We all know that branding has intrinsic value, but how much value can actually ascribe to a “Brand”… more specifically our brand. This is no small question and one that is challenging to answer.
Consider this simple example pulled from each of our everyday lives. When we visit the drug store or grocery store and we have to choose between the “store brand” version of a product or the branded version positioned right next to it on the shelf. The dilemma that faces us in that moment is do we compromise on perceived quality and go for the less expensive “store branded” version? It seems like there would be a lot of us that would pick the less expensive option… Not true.
Store brands (generics) account for only 7% of sales when compared against the branded version of the same product. I was floored when I saw this statistic for the first time, however it put an exclamation point on what I already knew deep down. Brand matters… and it matters more than most give it credit. This example truly is astounding considering the average savings purchasing store branded items is 25%.
Sometimes on rare occasion brand does not matter much, like when it comes to the actual quality of a few select products or services. Like milk for example – branded milk is no better than generic because it all comes from the same cow and same pasteurizing tanks.
The flip side is that most of the time our brand builds a value in our products and services and guides our clients to make a better decision, in our favor. Now, the next hurdle can be, how we grow our brand beyond where we are at today. Here are a couple of quick thoughts on how to do just that.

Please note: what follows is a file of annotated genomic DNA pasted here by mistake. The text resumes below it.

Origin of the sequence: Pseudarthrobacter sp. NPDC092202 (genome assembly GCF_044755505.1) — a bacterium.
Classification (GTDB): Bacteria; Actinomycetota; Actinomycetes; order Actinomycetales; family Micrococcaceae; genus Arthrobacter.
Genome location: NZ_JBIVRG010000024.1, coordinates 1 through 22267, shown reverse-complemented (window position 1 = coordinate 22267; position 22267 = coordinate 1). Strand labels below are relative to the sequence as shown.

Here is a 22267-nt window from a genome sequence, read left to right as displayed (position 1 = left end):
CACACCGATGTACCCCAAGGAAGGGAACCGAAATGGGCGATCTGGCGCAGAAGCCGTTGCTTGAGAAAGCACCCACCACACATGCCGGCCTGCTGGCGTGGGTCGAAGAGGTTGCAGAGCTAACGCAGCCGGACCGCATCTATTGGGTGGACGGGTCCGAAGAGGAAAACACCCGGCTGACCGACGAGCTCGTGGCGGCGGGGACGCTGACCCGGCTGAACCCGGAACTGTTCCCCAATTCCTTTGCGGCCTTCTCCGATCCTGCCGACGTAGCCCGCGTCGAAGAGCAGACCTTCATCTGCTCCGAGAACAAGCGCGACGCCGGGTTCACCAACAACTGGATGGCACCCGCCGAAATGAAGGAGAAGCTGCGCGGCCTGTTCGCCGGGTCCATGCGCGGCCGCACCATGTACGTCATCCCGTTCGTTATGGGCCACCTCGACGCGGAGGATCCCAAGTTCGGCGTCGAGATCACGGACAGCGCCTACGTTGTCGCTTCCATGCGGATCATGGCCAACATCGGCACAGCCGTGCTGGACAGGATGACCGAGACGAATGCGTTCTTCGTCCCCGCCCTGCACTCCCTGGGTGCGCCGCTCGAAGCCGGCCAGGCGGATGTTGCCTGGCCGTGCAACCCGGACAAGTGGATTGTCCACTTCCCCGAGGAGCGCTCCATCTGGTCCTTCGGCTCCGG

Consider the client's point of view when trying to narrow the scope on which techniques to use for growing your brand. Delivering high quality interactions or education that is developed around your brand can help to differentiate you from your competitors. My dad was great in this area and always said “One good turn deserves another,” and I found this to be true in every phase business and life. The point he was getting at is to help someone with their problem and they are more likely to help you in your time of need. If we can develop a brand strategy that helps clients and prospects get what they want or solve a problem, then they are much more loyal to your brand when it comes time to make a decision about your company or product.
Inbound marketing has been at the tip of the spear in developing knowledge-based resources to your audience. These resources should provide informative information that helps them solve a problem while having little to do with being “too sales like.” Samples of platforms to consider for inbound marketing could be Hubspot, Constant Contact, Pardot, LinkedIn Sales Navigator, and Mail Chimp. These platforms work together and are methods for delivering great educational material that has high value to your audience.
Another method to build and launch your brand is trade shows. Trade shows allow your team to get in front of decision makers that you would not have had a chance to get in front of otherwise (because these same decision makers are less accessible than ever before). A trade show also allows you to deliver to your audience what they want or help solve a problem. Maybe they need a demo or need to feel comfortable with the Account Executive and shows allow them to do just that.One last technique to grow your brand would be to leverage your brand power and bring it into other products or vertical markets. Consider Armani that carried their luxury brand name in suits over to jeans and now have a successful brand of Armani Jeans.